Three Things To Do With A Teenage Girl (Of The Eleven O’Clock Variety, Or Any Variety)

by Becky on February 27, 2013 · 6 comments

in Parenting, Traditions, Travel

Millay holding camera_9653

Thing one. Take the Teenage Girl In Your Life with you when you do something kind for someone else.

So I grab Miss Zinnia the other day, and I tell her we’re going to visit Miss Rosa (not her real name), who lives up the street a few blocks. “I’m going to take her some soup,” I say, “and I want you to come with me.”

She’s reluctant at first. She doesn’t know Miss Rosa (naturally I’ve given her a flower name), who is a woman of mature years and who lives in a flat the size of a shoebox. But to her credit, Miss Zinnia puts on a jacket, a scarf, and the red felt hat (very Edwardian) she recently acquired, and off we go, with me toting both the bowl of soup and Miss Zinnia.

As a matter of courtesy, I asked Miss Rosa beforehand if I could translate for the two of them, and when we arrive and exchange the requisite two-cheek kisses, I suggest we commence chatting–that she and my Zinnia jump into the business of getting to know each other.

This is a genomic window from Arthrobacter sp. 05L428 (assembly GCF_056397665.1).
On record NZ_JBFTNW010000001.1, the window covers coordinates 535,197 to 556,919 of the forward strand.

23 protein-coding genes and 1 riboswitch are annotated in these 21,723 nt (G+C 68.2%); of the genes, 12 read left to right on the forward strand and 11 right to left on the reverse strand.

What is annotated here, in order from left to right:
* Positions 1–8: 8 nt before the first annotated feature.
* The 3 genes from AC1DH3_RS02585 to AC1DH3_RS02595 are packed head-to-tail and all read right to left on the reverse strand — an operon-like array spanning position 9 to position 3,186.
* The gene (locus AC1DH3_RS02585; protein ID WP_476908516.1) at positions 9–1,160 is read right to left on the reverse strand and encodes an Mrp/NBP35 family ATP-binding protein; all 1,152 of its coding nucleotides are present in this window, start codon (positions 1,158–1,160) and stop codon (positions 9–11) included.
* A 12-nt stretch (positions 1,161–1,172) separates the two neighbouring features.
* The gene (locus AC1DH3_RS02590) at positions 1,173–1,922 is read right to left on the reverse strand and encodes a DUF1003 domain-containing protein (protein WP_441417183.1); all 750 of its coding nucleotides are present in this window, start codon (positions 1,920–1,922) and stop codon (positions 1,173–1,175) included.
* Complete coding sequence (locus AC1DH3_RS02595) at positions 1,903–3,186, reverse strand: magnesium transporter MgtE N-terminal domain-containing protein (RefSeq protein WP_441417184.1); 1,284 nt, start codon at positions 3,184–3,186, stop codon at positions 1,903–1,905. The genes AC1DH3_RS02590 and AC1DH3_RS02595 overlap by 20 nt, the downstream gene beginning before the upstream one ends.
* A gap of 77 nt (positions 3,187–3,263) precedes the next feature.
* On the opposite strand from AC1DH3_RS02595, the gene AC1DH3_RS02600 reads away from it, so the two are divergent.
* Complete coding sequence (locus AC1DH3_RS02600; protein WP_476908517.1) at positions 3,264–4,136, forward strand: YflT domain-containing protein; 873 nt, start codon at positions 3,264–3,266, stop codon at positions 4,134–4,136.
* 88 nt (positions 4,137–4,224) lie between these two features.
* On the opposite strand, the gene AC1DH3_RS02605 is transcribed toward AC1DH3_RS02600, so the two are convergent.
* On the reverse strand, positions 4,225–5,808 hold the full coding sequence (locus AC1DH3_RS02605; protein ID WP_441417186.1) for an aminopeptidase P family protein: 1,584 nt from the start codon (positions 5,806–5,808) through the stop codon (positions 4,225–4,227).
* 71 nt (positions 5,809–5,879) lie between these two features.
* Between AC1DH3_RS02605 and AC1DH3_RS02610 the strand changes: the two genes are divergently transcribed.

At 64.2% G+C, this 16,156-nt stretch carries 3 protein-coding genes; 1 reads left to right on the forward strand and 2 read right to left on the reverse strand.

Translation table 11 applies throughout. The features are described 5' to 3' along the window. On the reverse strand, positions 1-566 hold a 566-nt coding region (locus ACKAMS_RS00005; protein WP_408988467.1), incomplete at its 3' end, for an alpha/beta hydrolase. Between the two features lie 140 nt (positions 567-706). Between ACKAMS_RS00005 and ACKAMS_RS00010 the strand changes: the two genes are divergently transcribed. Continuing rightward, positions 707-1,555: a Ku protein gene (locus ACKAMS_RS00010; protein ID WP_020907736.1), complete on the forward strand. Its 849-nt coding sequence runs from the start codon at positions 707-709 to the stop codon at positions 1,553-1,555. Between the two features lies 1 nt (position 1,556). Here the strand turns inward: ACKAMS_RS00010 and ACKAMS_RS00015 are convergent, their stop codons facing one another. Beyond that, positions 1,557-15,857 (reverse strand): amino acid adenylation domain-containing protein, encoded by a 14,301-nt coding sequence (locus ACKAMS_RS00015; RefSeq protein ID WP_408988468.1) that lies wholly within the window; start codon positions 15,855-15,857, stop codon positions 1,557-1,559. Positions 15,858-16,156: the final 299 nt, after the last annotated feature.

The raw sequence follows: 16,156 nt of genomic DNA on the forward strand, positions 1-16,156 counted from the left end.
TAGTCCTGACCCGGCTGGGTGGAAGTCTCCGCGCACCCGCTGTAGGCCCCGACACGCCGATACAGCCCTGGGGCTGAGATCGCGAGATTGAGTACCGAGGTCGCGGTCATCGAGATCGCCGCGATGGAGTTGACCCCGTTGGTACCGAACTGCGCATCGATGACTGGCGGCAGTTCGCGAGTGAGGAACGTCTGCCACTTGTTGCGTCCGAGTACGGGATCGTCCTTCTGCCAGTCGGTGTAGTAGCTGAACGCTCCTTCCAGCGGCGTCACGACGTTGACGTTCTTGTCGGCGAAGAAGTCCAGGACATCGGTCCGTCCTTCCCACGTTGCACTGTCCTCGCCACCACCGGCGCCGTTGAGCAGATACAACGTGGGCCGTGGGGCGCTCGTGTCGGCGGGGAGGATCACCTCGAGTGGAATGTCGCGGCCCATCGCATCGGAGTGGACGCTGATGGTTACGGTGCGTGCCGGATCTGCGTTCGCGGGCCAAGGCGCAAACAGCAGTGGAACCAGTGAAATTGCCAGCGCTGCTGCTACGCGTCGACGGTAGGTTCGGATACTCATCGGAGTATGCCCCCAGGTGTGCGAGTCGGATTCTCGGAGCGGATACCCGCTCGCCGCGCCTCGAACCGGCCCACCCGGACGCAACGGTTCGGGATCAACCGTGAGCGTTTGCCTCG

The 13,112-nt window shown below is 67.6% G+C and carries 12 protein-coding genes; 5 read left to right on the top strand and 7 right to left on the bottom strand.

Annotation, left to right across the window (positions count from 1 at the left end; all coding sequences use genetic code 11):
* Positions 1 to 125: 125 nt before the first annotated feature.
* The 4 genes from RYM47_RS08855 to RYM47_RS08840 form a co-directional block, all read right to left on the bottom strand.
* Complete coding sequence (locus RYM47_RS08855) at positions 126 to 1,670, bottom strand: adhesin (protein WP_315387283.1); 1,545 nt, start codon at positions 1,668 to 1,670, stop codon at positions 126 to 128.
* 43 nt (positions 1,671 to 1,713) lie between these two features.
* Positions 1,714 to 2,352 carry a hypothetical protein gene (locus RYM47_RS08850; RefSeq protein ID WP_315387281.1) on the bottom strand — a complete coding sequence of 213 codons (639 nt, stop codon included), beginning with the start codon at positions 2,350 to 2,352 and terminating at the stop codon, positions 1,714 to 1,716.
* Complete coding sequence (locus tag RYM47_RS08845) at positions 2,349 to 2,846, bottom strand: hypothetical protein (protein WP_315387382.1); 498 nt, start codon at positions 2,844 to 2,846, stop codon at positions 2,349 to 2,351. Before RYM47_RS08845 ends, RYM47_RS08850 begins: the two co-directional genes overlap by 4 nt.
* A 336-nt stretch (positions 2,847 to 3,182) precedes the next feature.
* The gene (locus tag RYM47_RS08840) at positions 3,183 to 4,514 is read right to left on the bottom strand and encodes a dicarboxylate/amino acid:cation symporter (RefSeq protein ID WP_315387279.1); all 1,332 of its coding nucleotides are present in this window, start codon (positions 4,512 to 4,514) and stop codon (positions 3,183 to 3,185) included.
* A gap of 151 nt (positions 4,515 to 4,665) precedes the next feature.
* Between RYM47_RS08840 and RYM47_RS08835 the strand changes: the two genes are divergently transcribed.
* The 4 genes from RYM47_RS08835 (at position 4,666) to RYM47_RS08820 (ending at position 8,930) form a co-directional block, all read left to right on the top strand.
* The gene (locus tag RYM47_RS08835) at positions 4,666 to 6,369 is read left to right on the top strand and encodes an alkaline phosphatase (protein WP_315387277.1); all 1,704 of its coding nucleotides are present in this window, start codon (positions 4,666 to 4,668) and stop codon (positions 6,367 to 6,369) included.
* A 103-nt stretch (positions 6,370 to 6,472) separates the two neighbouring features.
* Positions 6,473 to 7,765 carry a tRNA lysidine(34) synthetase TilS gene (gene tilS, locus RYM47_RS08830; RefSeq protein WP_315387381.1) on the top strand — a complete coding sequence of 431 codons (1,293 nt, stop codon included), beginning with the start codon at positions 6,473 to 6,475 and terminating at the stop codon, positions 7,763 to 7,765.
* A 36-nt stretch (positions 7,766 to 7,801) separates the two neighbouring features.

At first it’s a bit awkward for Miss Zinnia, but with me mediating the langauge gap and asking for additional help with Miss Rosa’s fond Catalan phrases and metaphors (Catalan is a wonderfully metaphorical language, from what I’ve been able to observe), the two take the first steps toward friendship.

And what do you know? They both love herbal tea with notes of fruit and flowers, Miss Zinnia lighting up when she talks about the infusion (what they call herbal teas here) she got at Christmas, a special “brew” called Kalahari, named for the African desert. And they both love movie musicals. When Miss Rosa mentions Singin’ In The Rain, Miss Zinnia’s all-time favorite, Miss Zinnia smiles so warmly I wonder if we’ll need to turn off the little space heater Miss Rosa has placed near us, to keep us warm.

And it goes on like this for the better part of an hour, though eventually the discussion turns (as it often does) to Miss Rosa’s thoughts on the Catalan secessionist movement and other sundry themes a tad bit too politically charged for Miss Zinnia, particularly as they find expression in Miss Rosa’s colorful language . . .

When we kiss Miss Rosa goodbye and leave her flat, Miss Zinnia links her arm with mine, and on our way home, I say, “We made her day.” And Miss Zinnia, feeling reflective, acknowledges that this might indeed be true. “This was the right thing to do this afternoon,” I tell her.  “And,” I add, “the soup’ll be perfect for her dinner!”

I think about what the visit looked like from where Miss Zinnia was sitting: the oddly delightful, slightly intimidating combination of age and youthful verve that is Miss Rosa. Her arthritis continually pesky, she uses braces to walk. But that doesn’t stop her from holding forth on the theme of Franco’s catastrophic oppression of the Catalans during what she views as his reign of terror, for example.  She is nothing if not a character.